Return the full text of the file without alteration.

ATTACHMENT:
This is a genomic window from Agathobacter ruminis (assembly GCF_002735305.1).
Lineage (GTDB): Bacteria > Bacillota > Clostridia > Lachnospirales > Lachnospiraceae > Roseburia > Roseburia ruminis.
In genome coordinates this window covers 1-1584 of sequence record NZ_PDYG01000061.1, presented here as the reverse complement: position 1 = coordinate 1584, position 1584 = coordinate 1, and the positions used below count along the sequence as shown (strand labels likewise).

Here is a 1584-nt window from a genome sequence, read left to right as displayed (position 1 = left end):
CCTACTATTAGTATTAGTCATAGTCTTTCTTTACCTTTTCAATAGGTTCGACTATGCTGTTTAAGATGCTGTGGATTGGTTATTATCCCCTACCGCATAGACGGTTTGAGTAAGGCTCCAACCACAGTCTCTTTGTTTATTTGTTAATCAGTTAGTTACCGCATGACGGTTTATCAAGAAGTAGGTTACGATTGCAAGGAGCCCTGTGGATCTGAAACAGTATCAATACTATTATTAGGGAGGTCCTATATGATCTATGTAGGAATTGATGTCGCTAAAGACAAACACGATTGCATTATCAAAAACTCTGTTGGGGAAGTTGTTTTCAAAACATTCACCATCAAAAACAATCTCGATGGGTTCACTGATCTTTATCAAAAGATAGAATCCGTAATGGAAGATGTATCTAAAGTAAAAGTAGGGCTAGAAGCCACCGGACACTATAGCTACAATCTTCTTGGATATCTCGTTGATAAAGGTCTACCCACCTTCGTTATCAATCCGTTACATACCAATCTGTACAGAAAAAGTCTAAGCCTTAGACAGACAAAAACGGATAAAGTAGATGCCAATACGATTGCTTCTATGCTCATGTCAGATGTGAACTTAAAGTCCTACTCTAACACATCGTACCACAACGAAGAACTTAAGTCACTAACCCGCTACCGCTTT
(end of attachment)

This is a genomic window from Agathobacter ruminis (assembly GCF_002735305.1).
Lineage (GTDB): Bacteria > Bacillota > Clostridia > Lachnospirales > Lachnospiraceae > Roseburia > Roseburia ruminis.
In genome coordinates this window covers 1-1584 of sequence record NZ_PDYG01000061.1, presented here as the reverse complement: position 1 = coordinate 1584, position 1584 = coordinate 1, and the positions used below count along the sequence as shown (strand labels likewise).

Here is a 1584-nt window from a genome sequence, read left to right as displayed (position 1 = left end):
CCTACTATTAGTATTAGTCATAGTCTTTCTTTACCTTTTCAATAGGTTCGACTATGCTGTTTAAGATGCTGTGGATTGGTTATTATCCCCTACCGCATAGACGGTTTGAGTAAGGCTCCAACCACAGTCTCTTTGTTTATTTGTTAATCAGTTAGTTACCGCATGACGGTTTATCAAGAAGTAGGTTACGATTGCAAGGAGCCCTGTGGATCTGAAACAGTATCAATACTATTATTAGGGAGGTCCTATATGATCTATGTAGGAATTGATGTCGCTAAAGACAAACACGATTGCATTATCAAAAACTCTGTTGGGGAAGTTGTTTTCAAAACATTCACCATCAAAAACAATCTCGATGGGTTCACTGATCTTTATCAAAAGATAGAATCCGTAATGGAAGATGTATCTAAAGTAAAAGTAGGGCTAGAAGCCACCGGACACTATAGCTACAATCTTCTTGGATATCTCGTTGATAAAGGTCTACCCACCTTCGTTATCAATCCGTTACATACCAATCTGTACAGAAAAAGTCTAAGCCTTAGACAGACAAAAACGGATAAAGTAGATGCCAATACGATTGCTTCTATGCTCATGTCAGATGTGAACTTAAAGTCCTACTCTAACACATCGTACCACAACGAAGAACTTAAGTCACTAACCCGCTACCGCTTT